Implementing Tags

I’m writing an extension to implement a currently-unimplemented HTML tag in Mozilla/Firefox. I can’t say what it is; the smart among you may work it out, but if you do please keep it to yourselves :-)

My original plan was to define an XBL implementation of the tag and just bind it on. This plan is simple, but unfortunately it doesn’t work. Implementing the tag requires using Mozilla platform features accessed via Components.classes, and as far as I can see, there is no way of applying an XBL binding to a tag in the content area in such a way that the XBL code is privileged – even if the binding uses a chrome:// URL to bind.

So, after much head-scratching and help from Boris Zbarsky, the current, horrible implementation strategy is as follows:

  • Overlay browser.xul to add a script
  • That script registers a handler for window.onload
  • The onload handler adds a “_helper” member to the window.content.document object,
    which exposes useful methods for implementing <tag>

  • This document._helper object is visible from the content
  • Add a selector to ua.css (by appending to the file – ick) to bind my (unprivileged) binding to <tag>
  • The binding gets invoked when a <tag> is seen
  • The binding constructor also registers an onload handler, as the _helper
    object is not available at binding construction time (because the onload handler mentioned above hasn’t yet fired)

  • This onload handler eventually fires and calls methods on the now-present
    document._helper to deal with initial state of <tag>

  • Methods on the binding call methods on document._helper as necessary to deal with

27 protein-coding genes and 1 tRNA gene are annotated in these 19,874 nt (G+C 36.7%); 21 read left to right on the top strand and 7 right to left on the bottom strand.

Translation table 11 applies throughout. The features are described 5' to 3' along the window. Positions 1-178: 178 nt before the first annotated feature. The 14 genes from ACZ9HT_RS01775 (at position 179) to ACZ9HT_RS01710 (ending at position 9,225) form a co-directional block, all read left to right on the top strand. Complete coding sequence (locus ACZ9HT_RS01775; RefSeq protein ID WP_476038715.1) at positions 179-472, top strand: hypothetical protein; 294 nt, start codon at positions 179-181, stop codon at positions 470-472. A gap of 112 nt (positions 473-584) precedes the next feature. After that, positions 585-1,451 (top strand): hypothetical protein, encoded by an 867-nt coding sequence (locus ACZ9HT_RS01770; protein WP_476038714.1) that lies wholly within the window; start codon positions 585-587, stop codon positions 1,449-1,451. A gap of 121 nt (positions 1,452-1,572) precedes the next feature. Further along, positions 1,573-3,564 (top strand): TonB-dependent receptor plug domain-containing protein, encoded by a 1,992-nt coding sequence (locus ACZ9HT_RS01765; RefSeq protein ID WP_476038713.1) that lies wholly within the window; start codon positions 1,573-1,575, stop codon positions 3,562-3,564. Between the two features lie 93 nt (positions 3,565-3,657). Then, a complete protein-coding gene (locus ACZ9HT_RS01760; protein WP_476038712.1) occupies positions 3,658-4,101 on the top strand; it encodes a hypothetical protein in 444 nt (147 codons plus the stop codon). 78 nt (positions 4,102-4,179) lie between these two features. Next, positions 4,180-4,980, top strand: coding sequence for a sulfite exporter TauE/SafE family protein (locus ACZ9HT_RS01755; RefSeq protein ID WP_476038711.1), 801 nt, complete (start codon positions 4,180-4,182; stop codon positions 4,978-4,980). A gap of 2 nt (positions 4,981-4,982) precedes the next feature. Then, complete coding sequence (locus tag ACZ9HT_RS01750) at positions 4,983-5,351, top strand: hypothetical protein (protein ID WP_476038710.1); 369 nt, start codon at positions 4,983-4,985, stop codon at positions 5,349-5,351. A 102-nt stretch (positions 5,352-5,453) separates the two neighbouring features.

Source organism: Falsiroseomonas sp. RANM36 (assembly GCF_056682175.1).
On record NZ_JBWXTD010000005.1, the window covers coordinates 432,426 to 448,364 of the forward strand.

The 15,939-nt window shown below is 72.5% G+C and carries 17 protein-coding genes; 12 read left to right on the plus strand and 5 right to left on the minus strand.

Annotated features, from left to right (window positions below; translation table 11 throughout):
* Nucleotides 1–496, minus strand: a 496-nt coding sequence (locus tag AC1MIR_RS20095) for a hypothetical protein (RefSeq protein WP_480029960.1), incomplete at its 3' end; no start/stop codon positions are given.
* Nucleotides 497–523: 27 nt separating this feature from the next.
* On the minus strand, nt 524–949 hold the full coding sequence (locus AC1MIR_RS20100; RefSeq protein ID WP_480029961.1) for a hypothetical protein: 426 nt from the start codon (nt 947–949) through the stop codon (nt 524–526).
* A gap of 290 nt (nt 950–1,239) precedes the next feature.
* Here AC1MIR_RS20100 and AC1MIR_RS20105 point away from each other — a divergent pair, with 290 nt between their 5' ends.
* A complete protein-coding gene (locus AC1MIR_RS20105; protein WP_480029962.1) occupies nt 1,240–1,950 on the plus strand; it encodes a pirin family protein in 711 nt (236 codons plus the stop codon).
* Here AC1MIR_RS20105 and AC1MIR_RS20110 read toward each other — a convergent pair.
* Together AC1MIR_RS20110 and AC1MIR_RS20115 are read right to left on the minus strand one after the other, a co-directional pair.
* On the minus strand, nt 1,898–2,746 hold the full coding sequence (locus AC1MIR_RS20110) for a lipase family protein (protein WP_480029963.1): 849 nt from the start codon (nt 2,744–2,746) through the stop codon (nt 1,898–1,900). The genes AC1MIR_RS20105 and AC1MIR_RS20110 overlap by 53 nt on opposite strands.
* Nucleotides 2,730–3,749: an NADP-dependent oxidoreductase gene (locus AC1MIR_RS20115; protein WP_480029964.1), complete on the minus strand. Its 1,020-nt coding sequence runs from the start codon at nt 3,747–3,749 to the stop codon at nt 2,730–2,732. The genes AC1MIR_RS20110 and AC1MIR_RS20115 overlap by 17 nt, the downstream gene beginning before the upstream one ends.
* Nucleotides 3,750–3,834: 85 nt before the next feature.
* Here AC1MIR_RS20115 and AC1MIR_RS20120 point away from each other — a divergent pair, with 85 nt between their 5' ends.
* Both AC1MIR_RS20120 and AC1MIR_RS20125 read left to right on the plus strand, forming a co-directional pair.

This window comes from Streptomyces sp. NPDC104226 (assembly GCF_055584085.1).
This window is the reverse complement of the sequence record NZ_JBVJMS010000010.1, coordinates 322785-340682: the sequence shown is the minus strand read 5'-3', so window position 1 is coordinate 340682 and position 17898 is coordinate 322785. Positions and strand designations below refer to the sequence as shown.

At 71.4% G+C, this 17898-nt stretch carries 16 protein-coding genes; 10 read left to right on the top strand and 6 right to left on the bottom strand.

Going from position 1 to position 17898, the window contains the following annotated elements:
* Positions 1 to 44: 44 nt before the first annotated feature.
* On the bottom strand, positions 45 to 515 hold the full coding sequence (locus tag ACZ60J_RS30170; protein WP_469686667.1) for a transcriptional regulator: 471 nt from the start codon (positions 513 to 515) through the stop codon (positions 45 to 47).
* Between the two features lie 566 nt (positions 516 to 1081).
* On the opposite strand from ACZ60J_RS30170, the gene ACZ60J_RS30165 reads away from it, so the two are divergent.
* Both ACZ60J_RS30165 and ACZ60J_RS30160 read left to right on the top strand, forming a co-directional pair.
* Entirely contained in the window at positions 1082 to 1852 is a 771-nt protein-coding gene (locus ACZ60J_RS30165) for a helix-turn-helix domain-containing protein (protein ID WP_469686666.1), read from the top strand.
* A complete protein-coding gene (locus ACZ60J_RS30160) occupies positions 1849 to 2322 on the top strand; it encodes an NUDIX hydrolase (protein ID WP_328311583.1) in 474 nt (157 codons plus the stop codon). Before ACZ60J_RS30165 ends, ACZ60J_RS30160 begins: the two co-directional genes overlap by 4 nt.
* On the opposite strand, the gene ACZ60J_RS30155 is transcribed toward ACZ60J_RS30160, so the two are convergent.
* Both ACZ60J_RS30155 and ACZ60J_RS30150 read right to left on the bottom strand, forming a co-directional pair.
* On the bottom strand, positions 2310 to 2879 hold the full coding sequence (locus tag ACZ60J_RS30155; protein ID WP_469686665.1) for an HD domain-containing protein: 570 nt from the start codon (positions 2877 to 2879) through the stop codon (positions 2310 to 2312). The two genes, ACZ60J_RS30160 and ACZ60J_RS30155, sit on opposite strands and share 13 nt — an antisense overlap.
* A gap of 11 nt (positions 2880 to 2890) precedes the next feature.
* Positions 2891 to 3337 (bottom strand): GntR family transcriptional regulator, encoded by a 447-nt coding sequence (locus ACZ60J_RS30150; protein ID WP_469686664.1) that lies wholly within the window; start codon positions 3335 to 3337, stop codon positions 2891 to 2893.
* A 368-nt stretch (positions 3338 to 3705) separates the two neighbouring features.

scripted changes to <tag>

What do you think? Am I insane? Is there a better way?

Possible improvements I don’t know how to do:

  1. Find a way to make the _helper object available permanently, even while the page is loading.
  2. Find a way to inject the binding rule without messing with ua.css.

28 thoughts on “Implementing Tags

  1. I would say to try using XTF, but I doubt that works in the HTML namespace, you would probably need a custom namespace.

  2. You can make a global object available by adding a component to the “JavaScript global property” category. Look at components/nsSidebar.js in Seamonkey for an example, it creates the global variable window.sidebar. I guess you can register the component when your browser.xul overlay starts up – no need to install it permanently.

    When doing so, please keep in mind, that it isn’t only your XBL code that gains access to a chrome script but any web page loaded in the browser. Every function provided needs to be secure and shouldn’t give away any sensible information.